It’s been a long time since I posted. Lots of reasons but the long dark cold winter meant that my mood felt dark and cold and that too lasted longer than I wanted. And I didn’t want to inflict that on anyone else.

There have been bright moments of course. Here’s one:Image


And there’s another.

Two small people full of colour, ideas and energy: rascals both and I love them for it. They add those qualities to my middle aged life. I’ve written before about my need for shape structure and this winter has felt a bit flabby. Rather dull and lacklustre. Held together by dinners with family and friends – yum always, a few films – Cloud Atlas stands out in my memory, a half hearted attempt at the 5:2 diet  but frankly it’s been too darn cold to miss meals. There’s been a long wait for spring, but it’s coming, they tell us temperatures will reach double figures this weekend and not a moment too soon.

Anyhow, anyhow my point is that there has been nothing in the pipeline, on the horizon, nothing to aim for. I have completed a few small projects. I nursed some geranium cuttings through a blastingy cold wInter – have I mentioned how cold it’s been? I knitted my grandson a hat, but Lydia told me it made him look like a window cleaner because I’d left the bobble off. And I have been completely outgrannied in the knitting department by the other very competent Nana who can do cables and patchwork and line blackout curtains and suchlike.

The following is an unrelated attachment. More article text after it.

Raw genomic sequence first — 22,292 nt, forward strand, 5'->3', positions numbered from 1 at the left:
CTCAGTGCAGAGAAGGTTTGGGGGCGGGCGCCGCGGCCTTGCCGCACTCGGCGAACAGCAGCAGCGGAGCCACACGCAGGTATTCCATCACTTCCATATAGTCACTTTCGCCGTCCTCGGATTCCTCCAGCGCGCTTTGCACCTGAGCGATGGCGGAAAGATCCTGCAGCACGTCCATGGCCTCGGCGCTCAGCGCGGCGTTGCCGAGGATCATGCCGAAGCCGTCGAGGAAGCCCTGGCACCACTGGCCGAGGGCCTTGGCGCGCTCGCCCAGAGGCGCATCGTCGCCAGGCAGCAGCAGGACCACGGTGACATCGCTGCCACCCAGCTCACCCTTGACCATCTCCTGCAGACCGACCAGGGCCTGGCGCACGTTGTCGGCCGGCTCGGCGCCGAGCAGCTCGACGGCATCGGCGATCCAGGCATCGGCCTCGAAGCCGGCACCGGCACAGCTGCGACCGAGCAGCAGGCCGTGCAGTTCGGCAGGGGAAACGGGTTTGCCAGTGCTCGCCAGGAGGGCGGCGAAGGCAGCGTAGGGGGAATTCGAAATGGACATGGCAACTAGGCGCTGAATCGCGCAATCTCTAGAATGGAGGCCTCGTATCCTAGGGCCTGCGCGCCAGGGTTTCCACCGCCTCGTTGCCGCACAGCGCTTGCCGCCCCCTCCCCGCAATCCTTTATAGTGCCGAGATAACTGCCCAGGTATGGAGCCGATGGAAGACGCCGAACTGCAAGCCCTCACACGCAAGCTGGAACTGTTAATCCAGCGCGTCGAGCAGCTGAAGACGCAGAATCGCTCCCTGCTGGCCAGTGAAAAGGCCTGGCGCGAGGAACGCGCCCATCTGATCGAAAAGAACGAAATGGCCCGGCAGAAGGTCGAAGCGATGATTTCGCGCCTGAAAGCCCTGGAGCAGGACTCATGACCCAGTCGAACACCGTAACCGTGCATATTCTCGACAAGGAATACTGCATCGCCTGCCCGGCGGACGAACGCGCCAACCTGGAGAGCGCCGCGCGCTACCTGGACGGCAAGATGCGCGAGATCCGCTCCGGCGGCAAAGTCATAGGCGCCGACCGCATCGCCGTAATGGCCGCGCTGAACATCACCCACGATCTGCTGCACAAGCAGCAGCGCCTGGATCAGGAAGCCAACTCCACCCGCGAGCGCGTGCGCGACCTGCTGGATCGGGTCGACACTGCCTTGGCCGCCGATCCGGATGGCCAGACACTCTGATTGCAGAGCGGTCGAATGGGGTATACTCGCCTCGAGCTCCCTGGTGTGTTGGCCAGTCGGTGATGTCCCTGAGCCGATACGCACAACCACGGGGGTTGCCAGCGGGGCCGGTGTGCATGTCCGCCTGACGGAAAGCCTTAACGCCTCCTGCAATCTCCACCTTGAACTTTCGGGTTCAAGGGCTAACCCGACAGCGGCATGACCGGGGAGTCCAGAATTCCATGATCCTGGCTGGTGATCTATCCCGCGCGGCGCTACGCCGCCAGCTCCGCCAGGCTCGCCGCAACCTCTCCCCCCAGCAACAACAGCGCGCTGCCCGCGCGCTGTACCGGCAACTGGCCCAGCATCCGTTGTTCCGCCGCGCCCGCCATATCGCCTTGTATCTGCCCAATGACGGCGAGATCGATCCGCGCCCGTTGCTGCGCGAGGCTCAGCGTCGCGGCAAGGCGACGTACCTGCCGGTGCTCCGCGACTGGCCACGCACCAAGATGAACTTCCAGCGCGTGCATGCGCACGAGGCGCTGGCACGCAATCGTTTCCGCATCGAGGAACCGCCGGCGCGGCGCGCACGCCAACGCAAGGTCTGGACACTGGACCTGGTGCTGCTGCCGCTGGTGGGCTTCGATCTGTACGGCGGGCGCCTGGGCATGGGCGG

Other fun? I have been to an arty lady and experimented in her workshop with paint and ink and tearing up bits of paper (not all in one session). What art I did at school was nothing like this. As I remember it I mostly washed out jam jars and tried to retrieve my paintings from the dirty brown shapes that descended on them. Much prefer this way, but I do have a fixation with brown. My work heads almost unerringly that way.

Fitness has gone by the by, what with the small dog dying and only having a doddery, deaf hound to take out. He’s not silly. He puts his nose outside and gauges the level of activity required for the day. Anything below 5 degrees or in a easterly wind means a very short out and back walk. So what I needed was a challenge, a focus.  And here it is.

My friend Helen and I often walk together. It started when our kids were small and we both had dogs which needed exercise. We met several times a week and stomped round the streets of Rochester or the Kings’ School playing fields, the so called Alps. We talked a lot and once one dog, Billy who lives on, got bored walking round and round the rugby pitches being ignored by the two yattering women, and decided to take himself home. We found him twenty minutes later on my door step when we came back for second breakfast.

Walking progressed and we walked and talked our way through the kids’ adolescence, their exams and experiments, broken hearts and marriages, (theirs, not ours) and and into young adulthood. We found a book of Kentish walks and we’ve done 10 out of 15 or so of them. We walked the Jurassic Coast and round the Isle of Wight and other such coastal delights, and this year we wondered about Northumbria and maybe incorporating a retreat.

And then came a quantum leap: Helen said, “You know Verity, we could do this when we’re 60, 70, 80 even – (here’s hoping) – why don’t we look at something we won’t be able to manage then?” It wasn’t that  – it was much more punchy and clever, but that was the gist of it.

And we did. Somehow, we came up with the idea of walking the Camino de Santiago de Compostela. To be continued. Ha!